Virgin Hyperloop: An Open Letter to Tom Cruise

Dear Tom

We’ve held our breath while you cavorted around the world’s tallest structure, Dubai’s mighty Burj Khalifa. We searched for any trickery involved when you hung on to the exterior of an Airbus military carrier in flight. Searched in vain, I might add, it turns out you were really hanging on. No green screen behind you. Just blue sky. You’ve leapt across buildings in the cause for our entertainment, snapping your ankle in the process. And we have been drip-fed some spectacular awesomeness from your next Mission Impossible chapter.

Therefore, on the eve of the release of Mission Impossible: Dead Reckoning Part One, may we interest you in an idea?

It’s called the Hyperloop. Hear us out, Tom. For the sake of any further Mission Impossible movies, You’re going to love what we have to tell you.

The race has been on to develop the first Hyperloop – a concept first uttered by, you guessed it, Elon Musk in 2012. And the first company to successfully trial the Hyperloop was, you guessed it again, Virgin.

Tom, if Burj Khalifa excited you enough to bring the next level of excitement to the big screen, well. The Virgin Hyperloop is now already under construction in Saudi Arabia. It will be the fastest form of transportation on earth that, well, the world has ever seen.

Over 1000km/h. A speed attained by travelling through a vacuum.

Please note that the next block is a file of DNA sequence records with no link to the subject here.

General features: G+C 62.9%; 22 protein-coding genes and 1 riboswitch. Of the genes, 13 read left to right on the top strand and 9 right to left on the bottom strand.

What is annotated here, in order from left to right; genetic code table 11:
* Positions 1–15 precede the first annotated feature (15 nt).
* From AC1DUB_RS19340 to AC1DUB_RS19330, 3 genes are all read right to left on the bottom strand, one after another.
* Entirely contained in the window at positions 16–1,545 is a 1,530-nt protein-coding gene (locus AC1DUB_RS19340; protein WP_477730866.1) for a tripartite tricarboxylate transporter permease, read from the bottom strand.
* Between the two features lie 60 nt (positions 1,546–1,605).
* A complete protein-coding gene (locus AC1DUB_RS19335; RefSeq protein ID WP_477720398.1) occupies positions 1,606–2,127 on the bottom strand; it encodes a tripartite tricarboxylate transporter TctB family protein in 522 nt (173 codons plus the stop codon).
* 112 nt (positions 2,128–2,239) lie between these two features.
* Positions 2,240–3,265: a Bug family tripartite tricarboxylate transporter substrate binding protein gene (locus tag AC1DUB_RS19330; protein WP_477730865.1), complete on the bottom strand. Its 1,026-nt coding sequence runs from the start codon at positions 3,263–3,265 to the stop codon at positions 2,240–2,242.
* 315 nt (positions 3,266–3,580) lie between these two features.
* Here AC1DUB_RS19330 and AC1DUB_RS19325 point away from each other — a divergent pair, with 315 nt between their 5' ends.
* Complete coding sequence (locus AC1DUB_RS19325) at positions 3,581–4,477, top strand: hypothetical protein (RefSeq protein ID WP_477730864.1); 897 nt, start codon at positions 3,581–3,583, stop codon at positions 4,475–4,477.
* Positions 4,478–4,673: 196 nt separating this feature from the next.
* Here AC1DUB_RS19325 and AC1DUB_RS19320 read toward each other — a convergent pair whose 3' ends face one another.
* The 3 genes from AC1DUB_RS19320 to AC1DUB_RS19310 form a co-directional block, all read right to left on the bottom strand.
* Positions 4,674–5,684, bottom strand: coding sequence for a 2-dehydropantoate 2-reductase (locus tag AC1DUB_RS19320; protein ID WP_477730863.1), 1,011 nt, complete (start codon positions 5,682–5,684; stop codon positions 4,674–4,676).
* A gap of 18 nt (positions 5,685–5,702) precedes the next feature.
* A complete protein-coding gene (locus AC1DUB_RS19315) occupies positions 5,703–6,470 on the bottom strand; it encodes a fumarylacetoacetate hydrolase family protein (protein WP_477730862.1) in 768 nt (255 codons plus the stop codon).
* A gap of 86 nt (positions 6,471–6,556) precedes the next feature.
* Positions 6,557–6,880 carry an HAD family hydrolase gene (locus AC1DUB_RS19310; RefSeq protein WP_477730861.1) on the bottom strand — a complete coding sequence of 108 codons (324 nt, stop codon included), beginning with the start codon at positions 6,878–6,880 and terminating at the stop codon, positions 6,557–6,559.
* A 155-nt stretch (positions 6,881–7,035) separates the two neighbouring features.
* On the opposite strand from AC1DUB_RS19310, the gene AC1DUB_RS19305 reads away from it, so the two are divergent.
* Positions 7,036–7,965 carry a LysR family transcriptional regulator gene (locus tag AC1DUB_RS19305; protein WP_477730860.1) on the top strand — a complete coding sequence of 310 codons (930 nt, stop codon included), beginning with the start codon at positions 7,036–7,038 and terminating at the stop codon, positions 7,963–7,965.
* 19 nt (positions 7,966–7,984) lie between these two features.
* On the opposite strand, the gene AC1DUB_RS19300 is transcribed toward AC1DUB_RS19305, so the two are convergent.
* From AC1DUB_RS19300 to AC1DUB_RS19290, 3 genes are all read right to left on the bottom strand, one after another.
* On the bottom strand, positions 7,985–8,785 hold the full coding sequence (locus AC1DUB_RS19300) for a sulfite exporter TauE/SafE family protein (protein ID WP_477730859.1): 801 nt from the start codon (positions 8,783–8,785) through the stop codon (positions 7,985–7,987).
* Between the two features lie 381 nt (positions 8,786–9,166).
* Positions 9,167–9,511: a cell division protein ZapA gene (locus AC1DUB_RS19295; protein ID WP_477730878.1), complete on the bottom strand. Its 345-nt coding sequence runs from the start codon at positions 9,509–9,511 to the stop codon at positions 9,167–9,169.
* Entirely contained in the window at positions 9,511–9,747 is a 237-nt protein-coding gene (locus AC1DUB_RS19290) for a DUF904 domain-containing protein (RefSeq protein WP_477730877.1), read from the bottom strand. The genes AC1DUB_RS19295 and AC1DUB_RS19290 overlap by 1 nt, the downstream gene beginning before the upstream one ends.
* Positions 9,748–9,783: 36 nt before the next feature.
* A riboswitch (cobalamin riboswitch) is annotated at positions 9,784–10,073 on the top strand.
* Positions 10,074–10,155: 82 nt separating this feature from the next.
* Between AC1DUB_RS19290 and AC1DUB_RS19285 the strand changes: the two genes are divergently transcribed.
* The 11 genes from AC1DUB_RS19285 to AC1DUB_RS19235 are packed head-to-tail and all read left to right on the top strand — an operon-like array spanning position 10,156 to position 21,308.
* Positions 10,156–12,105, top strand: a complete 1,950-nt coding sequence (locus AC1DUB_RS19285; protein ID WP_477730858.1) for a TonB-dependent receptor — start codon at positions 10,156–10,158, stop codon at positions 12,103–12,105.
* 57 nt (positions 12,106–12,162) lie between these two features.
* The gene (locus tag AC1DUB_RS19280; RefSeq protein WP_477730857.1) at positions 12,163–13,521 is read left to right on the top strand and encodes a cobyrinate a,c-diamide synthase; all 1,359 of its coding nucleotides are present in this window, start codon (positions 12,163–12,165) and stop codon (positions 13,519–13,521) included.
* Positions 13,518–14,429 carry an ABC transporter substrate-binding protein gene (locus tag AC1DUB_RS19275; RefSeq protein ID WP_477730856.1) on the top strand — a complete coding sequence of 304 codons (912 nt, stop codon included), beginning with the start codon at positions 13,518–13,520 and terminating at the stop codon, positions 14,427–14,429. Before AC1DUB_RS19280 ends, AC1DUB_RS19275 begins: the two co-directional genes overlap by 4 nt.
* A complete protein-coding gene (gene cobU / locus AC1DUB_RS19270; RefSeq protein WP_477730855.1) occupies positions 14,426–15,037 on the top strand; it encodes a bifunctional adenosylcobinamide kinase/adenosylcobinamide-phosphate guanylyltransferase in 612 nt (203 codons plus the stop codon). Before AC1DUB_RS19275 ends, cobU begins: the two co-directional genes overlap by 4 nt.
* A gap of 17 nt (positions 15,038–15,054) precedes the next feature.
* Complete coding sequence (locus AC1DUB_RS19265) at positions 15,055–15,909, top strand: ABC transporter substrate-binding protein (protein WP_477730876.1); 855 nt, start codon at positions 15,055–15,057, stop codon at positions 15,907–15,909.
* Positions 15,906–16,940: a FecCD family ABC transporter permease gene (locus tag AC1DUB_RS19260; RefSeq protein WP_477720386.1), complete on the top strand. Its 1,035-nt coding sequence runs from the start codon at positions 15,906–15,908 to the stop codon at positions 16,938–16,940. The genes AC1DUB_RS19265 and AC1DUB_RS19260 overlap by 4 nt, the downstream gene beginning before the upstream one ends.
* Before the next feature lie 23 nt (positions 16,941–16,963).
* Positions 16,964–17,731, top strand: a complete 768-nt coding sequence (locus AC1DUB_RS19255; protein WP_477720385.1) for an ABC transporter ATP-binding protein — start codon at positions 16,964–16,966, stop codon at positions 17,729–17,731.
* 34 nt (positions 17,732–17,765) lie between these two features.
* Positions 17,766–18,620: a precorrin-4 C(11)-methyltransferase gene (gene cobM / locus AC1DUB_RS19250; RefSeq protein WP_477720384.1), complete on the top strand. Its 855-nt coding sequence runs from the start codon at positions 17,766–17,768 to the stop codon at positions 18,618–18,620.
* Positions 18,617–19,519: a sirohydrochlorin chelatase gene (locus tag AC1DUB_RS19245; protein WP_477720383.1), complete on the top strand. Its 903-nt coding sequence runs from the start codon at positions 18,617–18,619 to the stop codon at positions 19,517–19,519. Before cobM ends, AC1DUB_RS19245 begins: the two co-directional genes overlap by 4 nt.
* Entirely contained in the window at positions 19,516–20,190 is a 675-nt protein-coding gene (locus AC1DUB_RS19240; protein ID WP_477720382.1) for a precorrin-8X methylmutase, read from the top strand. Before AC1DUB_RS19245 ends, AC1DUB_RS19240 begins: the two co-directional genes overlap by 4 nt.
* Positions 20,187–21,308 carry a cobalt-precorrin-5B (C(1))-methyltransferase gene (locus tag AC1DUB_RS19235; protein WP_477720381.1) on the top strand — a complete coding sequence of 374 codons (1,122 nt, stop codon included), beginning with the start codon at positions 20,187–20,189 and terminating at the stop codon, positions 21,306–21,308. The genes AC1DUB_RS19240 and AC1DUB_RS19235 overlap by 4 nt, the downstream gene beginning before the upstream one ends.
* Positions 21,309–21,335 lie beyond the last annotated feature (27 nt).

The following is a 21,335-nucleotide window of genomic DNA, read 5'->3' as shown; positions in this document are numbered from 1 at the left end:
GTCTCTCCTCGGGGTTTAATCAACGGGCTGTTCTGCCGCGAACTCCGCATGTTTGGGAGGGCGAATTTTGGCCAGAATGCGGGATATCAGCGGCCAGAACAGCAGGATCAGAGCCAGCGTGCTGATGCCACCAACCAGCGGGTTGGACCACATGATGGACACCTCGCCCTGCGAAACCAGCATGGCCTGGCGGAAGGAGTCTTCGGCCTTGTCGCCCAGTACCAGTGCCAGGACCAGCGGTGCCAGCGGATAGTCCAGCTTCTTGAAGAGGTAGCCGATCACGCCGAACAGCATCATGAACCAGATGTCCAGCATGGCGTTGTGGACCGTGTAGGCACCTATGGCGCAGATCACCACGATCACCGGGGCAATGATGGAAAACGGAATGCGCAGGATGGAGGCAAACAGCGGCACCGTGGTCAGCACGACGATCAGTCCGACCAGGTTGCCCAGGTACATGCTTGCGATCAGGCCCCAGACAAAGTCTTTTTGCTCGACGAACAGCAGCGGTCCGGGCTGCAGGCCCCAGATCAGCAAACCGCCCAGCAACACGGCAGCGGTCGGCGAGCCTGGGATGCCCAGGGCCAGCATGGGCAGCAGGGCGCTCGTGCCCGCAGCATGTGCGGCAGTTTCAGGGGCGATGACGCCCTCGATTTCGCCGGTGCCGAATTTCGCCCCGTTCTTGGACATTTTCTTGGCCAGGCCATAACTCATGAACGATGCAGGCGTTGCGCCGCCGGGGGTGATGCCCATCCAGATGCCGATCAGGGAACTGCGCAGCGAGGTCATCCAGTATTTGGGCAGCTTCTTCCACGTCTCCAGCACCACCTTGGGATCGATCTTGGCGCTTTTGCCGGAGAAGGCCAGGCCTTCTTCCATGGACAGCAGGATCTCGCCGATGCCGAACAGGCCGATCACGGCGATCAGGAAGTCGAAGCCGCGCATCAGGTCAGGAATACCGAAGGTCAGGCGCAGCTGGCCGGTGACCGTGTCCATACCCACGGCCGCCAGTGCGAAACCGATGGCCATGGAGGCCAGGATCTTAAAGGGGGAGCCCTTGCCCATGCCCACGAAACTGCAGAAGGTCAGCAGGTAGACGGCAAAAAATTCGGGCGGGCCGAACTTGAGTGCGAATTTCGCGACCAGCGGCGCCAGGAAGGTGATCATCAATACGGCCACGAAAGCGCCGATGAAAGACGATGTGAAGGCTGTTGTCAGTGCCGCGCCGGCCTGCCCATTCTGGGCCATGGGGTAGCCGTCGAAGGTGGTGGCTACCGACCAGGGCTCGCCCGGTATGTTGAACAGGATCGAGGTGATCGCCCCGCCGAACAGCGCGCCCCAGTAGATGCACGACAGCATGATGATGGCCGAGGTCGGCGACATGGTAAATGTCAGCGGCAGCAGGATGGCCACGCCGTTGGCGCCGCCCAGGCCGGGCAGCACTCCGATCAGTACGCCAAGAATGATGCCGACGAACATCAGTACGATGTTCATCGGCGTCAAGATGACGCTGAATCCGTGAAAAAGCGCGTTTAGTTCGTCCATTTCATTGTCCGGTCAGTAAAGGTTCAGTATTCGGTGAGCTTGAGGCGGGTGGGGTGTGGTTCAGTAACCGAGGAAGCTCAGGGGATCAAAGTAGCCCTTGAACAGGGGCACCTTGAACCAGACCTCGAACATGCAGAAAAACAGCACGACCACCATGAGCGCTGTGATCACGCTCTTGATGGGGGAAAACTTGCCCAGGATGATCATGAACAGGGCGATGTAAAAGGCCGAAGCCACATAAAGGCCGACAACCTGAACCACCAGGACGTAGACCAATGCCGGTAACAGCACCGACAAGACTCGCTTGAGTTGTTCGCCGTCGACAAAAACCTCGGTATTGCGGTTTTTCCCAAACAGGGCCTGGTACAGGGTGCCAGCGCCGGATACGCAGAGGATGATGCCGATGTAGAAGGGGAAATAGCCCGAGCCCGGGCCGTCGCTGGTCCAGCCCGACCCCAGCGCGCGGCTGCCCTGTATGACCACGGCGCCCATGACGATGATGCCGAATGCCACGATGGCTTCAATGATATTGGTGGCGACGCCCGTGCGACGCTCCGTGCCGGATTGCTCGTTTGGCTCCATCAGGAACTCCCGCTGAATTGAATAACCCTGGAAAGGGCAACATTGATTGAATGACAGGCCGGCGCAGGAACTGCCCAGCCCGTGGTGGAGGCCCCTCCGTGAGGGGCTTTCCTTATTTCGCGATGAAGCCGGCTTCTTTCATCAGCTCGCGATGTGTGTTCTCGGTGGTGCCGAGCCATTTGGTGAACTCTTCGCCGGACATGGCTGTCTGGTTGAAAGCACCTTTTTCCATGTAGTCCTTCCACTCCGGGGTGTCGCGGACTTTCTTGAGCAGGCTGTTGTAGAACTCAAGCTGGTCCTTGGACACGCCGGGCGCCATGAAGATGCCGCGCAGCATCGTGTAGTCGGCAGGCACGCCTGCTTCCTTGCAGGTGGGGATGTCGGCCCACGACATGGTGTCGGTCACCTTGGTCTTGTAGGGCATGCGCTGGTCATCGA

That’s breath-taking on a few different levels.

The Virgin Hyperloop will take you from Jeddah on the Red Sea across the Arabian peninsula to Abu Dhabi on the Persian (aka Arabian) Gulf in an hour and a half. That’s an hour, repeat one hour, faster than Etihad flight EY3202 on a Boeing 787 Dreamliner.

How on Earth does it do it?

Well, it doesn’t run on rails for a start. The Virgin Hyperloop will glide on an electromagnetic field above rails. It operates in a 98% vacuum as well, which means that there’s neither friction from rails nor a gas-rich atmosphere it’s cleaving at near supersonic speeds.

As Sir Richard Branson is wont to do, he paints a picture of the unfamiliar and extraordinary, then grounds it in stuff we can relate to, such as what to expect in terms of creature comfort while travelling. And it almost certainly never materialises as it’s portrayed. Yes, the comfort levels you will see on any promotional material will be accurate for Upper Class passengers. For the rest of us, it’ll be high-yield A380 economy standards.

However, the rest of us don’t care. We’ll be moving faster and safer than anything we’ve travelled in before.

Perhaps I should have mentioned something upfront, rather than leave it to the tail end of this explanation. The Virgin Hyperloop is electric and therefore, emission free.

But back to you, Tom. I have no doubt that you and your working partner Christopher MacQuarrie can magic up an incredible world-threatening plot, rooted in zeitgeist and with the Virgin Hyperloop forming an integral part of the plot whilst being pivotal to THE NEXT GREAT TOM CRUISE STUNT.

Actually, the more I think about it, the more I’m convinced you guys are already thinking about it.

Yours sincerely (and hoping for a credit in a future Mission Impossible film),

The team at Inside Telecom

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